Polyester whites Polyester low-bleed whites are basically your regular, low-bleed white inks on steroids. The chemicals that help to block the polyester dyes are maximized and are limited only by the need to keep the ink printable. Most printers are a little shocked by the ink’s consistency and viscosity when using it for the first time. Poly whites are the most expensive white inks because of all the added ingredients. They are only needed on 100%-polyester fabrics and are really too strong and too expensive to use as a regular, low-bleed white ink on blended fabrics.

These inks have excellent opacity, but they still require a print-flash-print technique for proper white-only coverage. Also, please note that the manufacturers call them low-bleed, not no-bleed. Improper technique or bad fabric can still defeat these inks.

Mixing whites Mixing whites are opaque white inks that are formulated specifically to be used for mixing colors. The ink manufacturers usually make them as part of a Pantone color-simulation system. Mixing whites are not usually as optically brightened as whites designed to be used on their own. If you look at a mixing white print next to a good opaque cotton white, the cotton will more than likely look more vibrant. Ink manufacturers use brighteners in much the same way as the paper industry does to make the ink more appealing to the eye. The human eye looks at blue shaded whites as being brighter. Unfor-tunately, this blue shading can play havoc with ink mixing, as it may shift colors too much. A less bright white works better as a mixing ink.

Mixing whites can also be used as standalone inks. I know several printers who use their mixing white as their underbase ink. They feel that the ink flashes better and has better after-flash-tack characteristics than other whites. They then use a cotton white or low-bleed white as their highlight white to give them the desired brightness. Mixing whites are just about always cotton whites. There are some mixing systems that supply a low-bleed mixing white, but the use of low-bleed whites in mixing systems is not common.

Athletic whites Athletic whites are like cotton whites, except that they have added ingredients to give the ink extra stretch and gloss. They are designed to be used on athletic jerseys where flexibility, abrasion resistance, and opacity are all important (Figure 3). They can be used on other garments, such as T-shirts, but their expense is usually not justifiable. Athletic prints are increasingly being produced on 100%-polyester jerseys. These fabrics require the use of the polyester ink mentioned earlier. Standard athletic ink will not block polyester dye.

Process highlight whites Process highlight white inks impart the lowest level of opacity of any white ink. They are not made to be anything but a complement to process-color inks. Part of this lack of opacity comes from the fact that they are designed to be printed through the high mesh counts used in process-color printing.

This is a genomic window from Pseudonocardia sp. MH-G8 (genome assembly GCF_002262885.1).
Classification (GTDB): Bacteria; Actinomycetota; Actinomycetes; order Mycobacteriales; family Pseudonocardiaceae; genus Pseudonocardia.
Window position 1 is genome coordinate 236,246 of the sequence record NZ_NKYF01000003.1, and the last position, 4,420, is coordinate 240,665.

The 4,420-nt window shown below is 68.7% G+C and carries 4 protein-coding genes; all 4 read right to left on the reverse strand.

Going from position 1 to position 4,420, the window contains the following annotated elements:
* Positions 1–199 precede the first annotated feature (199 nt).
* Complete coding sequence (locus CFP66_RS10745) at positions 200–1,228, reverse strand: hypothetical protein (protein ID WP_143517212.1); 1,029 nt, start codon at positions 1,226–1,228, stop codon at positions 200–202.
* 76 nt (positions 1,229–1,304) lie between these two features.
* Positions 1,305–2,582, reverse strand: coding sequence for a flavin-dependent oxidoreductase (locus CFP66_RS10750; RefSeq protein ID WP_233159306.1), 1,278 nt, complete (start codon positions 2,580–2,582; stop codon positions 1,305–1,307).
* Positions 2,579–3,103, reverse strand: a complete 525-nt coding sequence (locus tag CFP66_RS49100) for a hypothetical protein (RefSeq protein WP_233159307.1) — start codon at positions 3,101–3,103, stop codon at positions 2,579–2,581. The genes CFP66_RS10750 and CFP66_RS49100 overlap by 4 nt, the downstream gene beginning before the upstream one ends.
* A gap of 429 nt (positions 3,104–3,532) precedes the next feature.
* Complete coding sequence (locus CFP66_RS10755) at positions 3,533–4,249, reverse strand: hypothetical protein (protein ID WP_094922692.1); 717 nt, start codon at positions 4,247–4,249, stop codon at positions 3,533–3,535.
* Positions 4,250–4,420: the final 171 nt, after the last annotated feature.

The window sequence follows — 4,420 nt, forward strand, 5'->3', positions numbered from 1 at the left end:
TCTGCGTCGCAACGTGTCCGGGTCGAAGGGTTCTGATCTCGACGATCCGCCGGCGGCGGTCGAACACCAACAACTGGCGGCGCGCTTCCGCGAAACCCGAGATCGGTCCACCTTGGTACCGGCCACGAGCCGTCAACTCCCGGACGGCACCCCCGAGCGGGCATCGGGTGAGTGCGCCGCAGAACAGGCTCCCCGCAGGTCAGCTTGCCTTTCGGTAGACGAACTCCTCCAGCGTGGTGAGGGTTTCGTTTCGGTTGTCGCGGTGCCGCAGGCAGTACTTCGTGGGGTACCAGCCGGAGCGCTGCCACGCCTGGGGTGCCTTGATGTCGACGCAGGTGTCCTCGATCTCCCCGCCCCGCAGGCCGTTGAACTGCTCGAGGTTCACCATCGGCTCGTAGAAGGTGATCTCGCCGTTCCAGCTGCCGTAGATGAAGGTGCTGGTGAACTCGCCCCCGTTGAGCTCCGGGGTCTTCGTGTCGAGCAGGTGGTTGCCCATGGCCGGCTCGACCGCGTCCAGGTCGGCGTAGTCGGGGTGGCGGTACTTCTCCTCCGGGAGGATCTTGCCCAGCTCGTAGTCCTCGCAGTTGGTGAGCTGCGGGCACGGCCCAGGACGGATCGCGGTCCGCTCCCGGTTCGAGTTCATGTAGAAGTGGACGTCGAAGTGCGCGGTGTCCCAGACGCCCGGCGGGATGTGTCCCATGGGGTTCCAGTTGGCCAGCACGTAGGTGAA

Why is no one ever happy?

White inks are not the easiest inks to use. They’re thick, they can be sticky, and they can vary in their usability depending upon shop temperature, platen temperature, fabric, and a host of other little bothersome variables. I have used white inks that I loved one day and hated the next. I don’t think that is an unusual sentiment. So when the ink manufacturer or distributor tells you about a great new white, you jump. At trade shows, fully half the conversations in the ink booths pertain to white ink. Ink companies could have mind-blowing displays of all their new specialty inks and printers would still walk right past them and ask about new whites in hope of avoiding frustrations on press.

Many factors contribute to the problems associated with white inks. Aging is a big one. Ink can change in viscosity and printability as it gets older. This situation is especially common with white inks, which have a tendency to get thicker as they get older. The easiest solution to this particular problem is to never buy too much white ink at one time. Stick to 30-day supplies as a maximum, and make sure to rotate your inventory so buckets never get old.

Another common issue is using the wrong ink in a given application. I think this is the leading cause of dissatisfaction with a white ink. The main problem, as explained earlier, is using low-bleed whites for everything. The rough prints they produce look like they are out of focus. They lack the crispness of a properly registered and printed cotton white, for example. When low-bleed whites are heated up, the gas that becomes trapped expands and may actually pop. If the expansion and pop happen in the dryer, they will show as a hole with white underneath in the finished print.

Emotional response, not logic, usually dictates selection of white ink. Sure, price is a logical factor, but even if the price is right, most answers I hear for why someone likes a particular white revolve around emotion. Here are a few examples:

• I like this white because my staff complains about it less than any other we have tried.

• I like this white because I have always used it.

• I like this white because it is brighter than any other I have tried.